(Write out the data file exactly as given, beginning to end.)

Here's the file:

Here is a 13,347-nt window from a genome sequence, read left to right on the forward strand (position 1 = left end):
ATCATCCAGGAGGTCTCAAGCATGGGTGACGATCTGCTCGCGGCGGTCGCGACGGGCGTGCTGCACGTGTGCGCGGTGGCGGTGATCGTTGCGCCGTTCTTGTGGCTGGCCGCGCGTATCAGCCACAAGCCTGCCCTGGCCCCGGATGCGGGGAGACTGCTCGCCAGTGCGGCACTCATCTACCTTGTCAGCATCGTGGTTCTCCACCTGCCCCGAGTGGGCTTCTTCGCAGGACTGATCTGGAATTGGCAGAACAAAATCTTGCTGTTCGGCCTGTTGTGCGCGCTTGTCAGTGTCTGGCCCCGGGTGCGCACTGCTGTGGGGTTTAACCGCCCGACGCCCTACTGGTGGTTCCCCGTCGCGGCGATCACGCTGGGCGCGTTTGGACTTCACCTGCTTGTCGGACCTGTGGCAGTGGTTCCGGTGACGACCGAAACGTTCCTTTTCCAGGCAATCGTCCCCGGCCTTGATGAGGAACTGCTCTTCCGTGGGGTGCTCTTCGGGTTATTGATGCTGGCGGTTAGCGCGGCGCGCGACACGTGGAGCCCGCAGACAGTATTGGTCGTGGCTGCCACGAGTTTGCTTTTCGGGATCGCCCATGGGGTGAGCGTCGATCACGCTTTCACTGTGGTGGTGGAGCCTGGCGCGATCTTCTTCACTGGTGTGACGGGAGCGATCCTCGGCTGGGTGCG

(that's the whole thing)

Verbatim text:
Here is a 13,347-nt window from a genome sequence, read left to right on the forward strand (position 1 = left end):
ATCATCCAGGAGGTCTCAAGCATGGGTGACGATCTGCTCGCGGCGGTCGCGACGGGCGTGCTGCACGTGTGCGCGGTGGCGGTGATCGTTGCGCCGTTCTTGTGGCTGGCCGCGCGTATCAGCCACAAGCCTGCCCTGGCCCCGGATGCGGGGAGACTGCTCGCCAGTGCGGCACTCATCTACCTTGTCAGCATCGTGGTTCTCCACCTGCCCCGAGTGGGCTTCTTCGCAGGACTGATCTGGAATTGGCAGAACAAAATCTTGCTGTTCGGCCTGTTGTGCGCGCTTGTCAGTGTCTGGCCCCGGGTGCGCACTGCTGTGGGGTTTAACCGCCCGACGCCCTACTGGTGGTTCCCCGTCGCGGCGATCACGCTGGGCGCGTTTGGACTTCACCTGCTTGTCGGACCTGTGGCAGTGGTTCCGGTGACGACCGAAACGTTCCTTTTCCAGGCAATCGTCCCCGGCCTTGATGAGGAACTGCTCTTCCGTGGGGTGCTCTTCGGGTTATTGATGCTGGCGGTTAGCGCGGCGCGCGACACGTGGAGCCCGCAGACAGTATTGGTCGTGGCTGCCACGAGTTTGCTTTTCGGGATCGCCCATGGGGTGAGCGTCGATCACGCTTTCACTGTGGTGGTGGAGCCTGGCGCGATCTTCTTCACTGGTGTGACGGGAGCGATCCTCGGCTGGGTGCG